World Refugee Council Discussion Paper Series

About the series

Discussion papers are thought-provoking pieces intended to stimulate thought and discussion among political leaders, refugee experts, academics and civil society actors to help generate ideas and solutions for the global refugee system. The measures and concepts in these documents do not necessarily reflect the views of the World Refugee Council.

In the Series

The global refugee system lacks a comprehensive and sustainable approach to responsibility sharing, in particular as it relates to the distribution of social and financial costs of hosting refugees and other forcibly displaced persons. Selective use of World Trade Organization-consistent trade measures offers the possibility of an economically sustainable and viable means of support for not only forcibly displaced persons but also the communities that host them. This paper assesses the trade law aspects of various trade measures-based options, focusing on the 1994 Marrakesh Agreement Establishing the World Trade Organization and the 2016 EU-Jordan Agreement.
The refugee system lacks a formal accountability mechanism, which means there are virtually no costs to states for not complying with the 1951 Convention Relating to the Status of Refugees. Nor is there a meaningful enforcing mechanism to ensure that states will share responsibility in situations of mass influx. This paper proposes three potential mechanisms based on accountability models in other global governance systems that could operationalize the norm of responsibility sharing.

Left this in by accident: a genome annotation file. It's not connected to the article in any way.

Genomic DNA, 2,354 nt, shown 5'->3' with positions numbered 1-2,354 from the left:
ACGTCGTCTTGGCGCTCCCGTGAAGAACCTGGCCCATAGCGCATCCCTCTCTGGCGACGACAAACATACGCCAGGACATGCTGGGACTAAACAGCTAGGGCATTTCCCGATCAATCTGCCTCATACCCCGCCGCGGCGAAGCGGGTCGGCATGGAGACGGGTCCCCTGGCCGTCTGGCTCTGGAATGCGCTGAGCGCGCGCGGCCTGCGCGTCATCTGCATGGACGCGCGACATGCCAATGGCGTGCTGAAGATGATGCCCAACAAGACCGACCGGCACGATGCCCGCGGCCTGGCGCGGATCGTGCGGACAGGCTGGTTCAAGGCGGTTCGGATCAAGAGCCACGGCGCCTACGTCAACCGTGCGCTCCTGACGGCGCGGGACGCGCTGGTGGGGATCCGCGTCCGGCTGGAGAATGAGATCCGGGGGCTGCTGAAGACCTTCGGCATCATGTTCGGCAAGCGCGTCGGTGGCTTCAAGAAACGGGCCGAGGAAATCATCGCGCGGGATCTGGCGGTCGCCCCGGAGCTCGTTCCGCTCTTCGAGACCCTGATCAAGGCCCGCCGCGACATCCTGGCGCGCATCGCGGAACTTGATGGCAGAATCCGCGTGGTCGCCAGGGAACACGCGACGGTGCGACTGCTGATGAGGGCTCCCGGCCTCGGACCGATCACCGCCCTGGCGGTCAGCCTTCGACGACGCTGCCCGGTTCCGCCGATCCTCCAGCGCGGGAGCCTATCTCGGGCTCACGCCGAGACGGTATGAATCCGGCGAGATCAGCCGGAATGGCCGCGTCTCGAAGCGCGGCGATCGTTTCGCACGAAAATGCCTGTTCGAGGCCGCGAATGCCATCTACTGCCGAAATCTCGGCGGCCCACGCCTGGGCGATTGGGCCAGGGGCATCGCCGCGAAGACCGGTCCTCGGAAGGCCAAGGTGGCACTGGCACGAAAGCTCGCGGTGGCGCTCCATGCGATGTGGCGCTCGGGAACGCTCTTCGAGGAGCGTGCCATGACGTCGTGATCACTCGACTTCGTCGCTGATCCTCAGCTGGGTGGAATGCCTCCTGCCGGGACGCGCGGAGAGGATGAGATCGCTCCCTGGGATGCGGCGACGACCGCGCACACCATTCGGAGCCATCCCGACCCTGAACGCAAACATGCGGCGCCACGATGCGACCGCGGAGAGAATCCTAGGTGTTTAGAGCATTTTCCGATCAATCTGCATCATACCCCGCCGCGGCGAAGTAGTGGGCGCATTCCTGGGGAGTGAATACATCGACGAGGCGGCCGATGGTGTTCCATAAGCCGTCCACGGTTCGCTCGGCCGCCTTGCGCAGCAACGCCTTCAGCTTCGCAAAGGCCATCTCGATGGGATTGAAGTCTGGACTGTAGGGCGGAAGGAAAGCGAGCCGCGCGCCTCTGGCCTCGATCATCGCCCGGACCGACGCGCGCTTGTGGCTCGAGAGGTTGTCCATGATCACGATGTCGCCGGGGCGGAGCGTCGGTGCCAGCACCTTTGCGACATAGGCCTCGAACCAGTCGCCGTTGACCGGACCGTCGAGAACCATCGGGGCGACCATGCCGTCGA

Violent or oppressive regimes are responsible for much of the forced migration in the world today, and are often corrupt, stealing from their treasuries and placing the money and other assets offshore for the rulers' unlawful benefit. The jurisdictions where the assets are placed will frequently "freeze" or even seize them. Could these assets be used to help the refugees and internally displaced persons whose dislocation was caused by the regimes that stole them? This paper considers this question in the Canadian legal context.